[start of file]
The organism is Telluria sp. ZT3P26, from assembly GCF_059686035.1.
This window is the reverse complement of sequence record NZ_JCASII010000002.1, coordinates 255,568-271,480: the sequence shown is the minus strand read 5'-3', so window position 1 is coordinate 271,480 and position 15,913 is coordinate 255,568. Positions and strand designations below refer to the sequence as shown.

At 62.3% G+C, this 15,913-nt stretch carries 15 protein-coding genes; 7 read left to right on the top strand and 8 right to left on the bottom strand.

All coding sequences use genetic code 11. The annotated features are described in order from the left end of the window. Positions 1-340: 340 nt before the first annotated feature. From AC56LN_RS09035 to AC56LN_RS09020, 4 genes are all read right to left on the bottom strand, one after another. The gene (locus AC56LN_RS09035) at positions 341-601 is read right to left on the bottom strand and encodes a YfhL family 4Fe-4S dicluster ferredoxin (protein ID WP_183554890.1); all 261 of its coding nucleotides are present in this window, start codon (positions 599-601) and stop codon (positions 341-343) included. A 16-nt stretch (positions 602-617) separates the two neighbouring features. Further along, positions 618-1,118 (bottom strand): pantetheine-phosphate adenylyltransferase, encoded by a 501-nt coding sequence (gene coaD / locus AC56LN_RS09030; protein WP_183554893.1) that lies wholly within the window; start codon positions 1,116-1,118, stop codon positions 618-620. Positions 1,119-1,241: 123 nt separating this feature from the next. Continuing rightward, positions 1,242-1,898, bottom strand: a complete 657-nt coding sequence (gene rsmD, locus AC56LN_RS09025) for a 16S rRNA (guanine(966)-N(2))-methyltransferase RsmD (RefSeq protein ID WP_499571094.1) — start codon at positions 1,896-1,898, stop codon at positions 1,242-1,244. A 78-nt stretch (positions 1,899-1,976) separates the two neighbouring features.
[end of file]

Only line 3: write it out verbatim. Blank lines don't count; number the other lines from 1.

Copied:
At 62.3% G+C, this 15,913-nt stretch carries 15 protein-coding genes; 7 read left to right on the top strand and 8 right to left on the bottom strand.